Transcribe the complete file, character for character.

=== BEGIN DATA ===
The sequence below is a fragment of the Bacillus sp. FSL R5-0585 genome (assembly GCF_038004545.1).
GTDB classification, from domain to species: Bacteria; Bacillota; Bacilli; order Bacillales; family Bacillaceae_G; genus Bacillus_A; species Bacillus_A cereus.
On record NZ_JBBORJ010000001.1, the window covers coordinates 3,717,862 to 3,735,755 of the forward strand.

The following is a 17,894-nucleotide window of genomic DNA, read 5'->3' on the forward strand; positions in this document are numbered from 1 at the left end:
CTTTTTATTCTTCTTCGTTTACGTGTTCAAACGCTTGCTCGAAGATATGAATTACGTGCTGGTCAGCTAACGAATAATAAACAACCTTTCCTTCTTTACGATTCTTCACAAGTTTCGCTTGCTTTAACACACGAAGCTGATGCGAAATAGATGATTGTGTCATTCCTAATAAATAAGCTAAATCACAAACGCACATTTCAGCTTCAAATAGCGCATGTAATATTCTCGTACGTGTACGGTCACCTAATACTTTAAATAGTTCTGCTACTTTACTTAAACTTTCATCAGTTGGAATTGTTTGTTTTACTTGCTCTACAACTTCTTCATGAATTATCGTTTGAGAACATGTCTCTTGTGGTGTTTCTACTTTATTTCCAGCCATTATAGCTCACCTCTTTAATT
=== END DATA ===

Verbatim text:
The sequence below is a fragment of the Bacillus sp. FSL R5-0585 genome (assembly GCF_038004545.1).
GTDB classification, from domain to species: Bacteria; Bacillota; Bacilli; order Bacillales; family Bacillaceae_G; genus Bacillus_A; species Bacillus_A cereus.
On record NZ_JBBORJ010000001.1, the window covers coordinates 3,717,862 to 3,735,755 of the forward strand.

The following is a 17,894-nucleotide window of genomic DNA, read 5'->3' on the forward strand; positions in this document are numbered from 1 at the left end:
CTTTTTATTCTTCTTCGTTTACGTGTTCAAACGCTTGCTCGAAGATATGAATTACGTGCTGGTCAGCTAACGAATAATAAACAACCTTTCCTTCTTTACGATTCTTCACAAGTTTCGCTTGCTTTAACACACGAAGCTGATGCGAAATAGATGATTGTGTCATTCCTAATAAATAAGCTAAATCACAAACGCACATTTCAGCTTCAAATAGCGCATGTAATATTCTCGTACGTGTACGGTCACCTAATACTTTAAATAGTTCTGCTACTTTACTTAAACTTTCATCAGTTGGAATTGTTTGTTTTACTTGCTCTACAACTTCTTCATGAATTATCGTTTGAGAACATGTCTCTTGTGGTGTTTCTACTTTATTTCCAGCCATTATAGCTCACCTCTTTAATT